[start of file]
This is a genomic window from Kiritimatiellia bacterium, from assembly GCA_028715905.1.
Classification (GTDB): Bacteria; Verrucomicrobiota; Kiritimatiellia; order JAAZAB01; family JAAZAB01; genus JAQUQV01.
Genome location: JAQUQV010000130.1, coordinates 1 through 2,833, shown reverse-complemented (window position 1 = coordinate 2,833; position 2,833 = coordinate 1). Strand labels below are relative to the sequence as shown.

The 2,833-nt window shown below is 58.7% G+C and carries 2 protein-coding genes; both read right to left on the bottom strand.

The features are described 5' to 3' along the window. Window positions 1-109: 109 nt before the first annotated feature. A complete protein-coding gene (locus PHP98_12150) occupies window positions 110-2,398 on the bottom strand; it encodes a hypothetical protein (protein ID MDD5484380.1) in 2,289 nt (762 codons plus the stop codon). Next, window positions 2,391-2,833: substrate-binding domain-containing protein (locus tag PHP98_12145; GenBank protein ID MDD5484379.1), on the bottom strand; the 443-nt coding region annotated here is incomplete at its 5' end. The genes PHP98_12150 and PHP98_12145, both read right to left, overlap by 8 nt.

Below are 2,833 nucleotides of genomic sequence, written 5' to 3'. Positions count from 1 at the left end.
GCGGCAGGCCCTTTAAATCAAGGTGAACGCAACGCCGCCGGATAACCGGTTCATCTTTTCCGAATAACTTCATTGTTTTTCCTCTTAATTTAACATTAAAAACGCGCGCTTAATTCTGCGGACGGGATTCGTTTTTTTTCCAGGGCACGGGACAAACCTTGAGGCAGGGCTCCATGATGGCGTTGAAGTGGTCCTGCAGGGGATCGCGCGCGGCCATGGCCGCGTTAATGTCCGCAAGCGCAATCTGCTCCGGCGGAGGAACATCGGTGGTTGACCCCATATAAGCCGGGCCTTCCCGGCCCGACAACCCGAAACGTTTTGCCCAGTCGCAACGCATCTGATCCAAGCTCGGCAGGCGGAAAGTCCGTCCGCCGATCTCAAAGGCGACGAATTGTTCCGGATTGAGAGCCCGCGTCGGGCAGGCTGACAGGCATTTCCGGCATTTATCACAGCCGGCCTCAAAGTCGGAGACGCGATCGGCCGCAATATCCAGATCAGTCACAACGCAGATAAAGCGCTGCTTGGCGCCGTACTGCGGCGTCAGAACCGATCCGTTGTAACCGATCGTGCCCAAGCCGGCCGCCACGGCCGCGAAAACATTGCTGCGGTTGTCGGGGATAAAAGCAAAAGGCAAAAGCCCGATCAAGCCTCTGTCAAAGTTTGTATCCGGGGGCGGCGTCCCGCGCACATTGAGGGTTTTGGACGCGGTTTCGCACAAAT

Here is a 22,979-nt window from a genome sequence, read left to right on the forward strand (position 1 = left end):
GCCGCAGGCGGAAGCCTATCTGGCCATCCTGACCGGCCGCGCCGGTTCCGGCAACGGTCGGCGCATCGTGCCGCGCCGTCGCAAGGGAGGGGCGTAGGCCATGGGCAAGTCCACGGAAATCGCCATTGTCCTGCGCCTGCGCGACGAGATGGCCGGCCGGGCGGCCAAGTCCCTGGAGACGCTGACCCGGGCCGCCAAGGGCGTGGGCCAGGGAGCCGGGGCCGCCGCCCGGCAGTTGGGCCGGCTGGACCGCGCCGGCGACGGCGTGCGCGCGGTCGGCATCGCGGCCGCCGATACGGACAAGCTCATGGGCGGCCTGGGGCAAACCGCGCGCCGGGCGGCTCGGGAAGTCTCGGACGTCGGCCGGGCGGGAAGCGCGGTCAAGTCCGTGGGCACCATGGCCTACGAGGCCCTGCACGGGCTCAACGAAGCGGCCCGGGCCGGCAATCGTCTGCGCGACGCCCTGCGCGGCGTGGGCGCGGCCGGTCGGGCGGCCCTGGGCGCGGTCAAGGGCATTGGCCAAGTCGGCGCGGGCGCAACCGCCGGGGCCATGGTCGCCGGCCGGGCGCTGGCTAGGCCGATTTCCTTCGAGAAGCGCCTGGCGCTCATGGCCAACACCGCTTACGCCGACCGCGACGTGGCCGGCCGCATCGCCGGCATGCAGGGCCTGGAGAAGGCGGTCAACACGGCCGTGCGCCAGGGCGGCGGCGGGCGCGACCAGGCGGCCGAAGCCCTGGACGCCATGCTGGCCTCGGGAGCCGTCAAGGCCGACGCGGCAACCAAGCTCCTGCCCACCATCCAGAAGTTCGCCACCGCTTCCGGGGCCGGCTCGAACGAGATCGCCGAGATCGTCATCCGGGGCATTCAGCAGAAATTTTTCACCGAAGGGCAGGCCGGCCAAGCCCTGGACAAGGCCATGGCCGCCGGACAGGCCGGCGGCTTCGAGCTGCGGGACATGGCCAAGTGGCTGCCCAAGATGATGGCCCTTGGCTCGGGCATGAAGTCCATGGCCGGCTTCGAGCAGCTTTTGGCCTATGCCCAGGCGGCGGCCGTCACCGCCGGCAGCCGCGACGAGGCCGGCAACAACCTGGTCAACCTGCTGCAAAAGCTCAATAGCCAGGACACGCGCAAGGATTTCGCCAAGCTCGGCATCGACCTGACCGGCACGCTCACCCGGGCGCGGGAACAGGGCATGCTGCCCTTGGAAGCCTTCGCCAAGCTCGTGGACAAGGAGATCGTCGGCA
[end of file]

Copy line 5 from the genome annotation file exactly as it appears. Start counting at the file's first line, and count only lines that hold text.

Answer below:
The features are described 5' to 3' along the window. Window positions 1-109: 109 nt before the first annotated feature. A complete protein-coding gene (locus PHP98_12150) occupies window positions 110-2,398 on the bottom strand; it encodes a hypothetical protein (protein ID MDD5484380.1) in 2,289 nt (762 codons plus the stop codon). Next, window positions 2,391-2,833: substrate-binding domain-containing protein (locus tag PHP98_12145; GenBank protein ID MDD5484379.1), on the bottom strand; the 443-nt coding region annotated here is incomplete at its 5' end. The genes PHP98_12150 and PHP98_12145, both read right to left, overlap by 8 nt.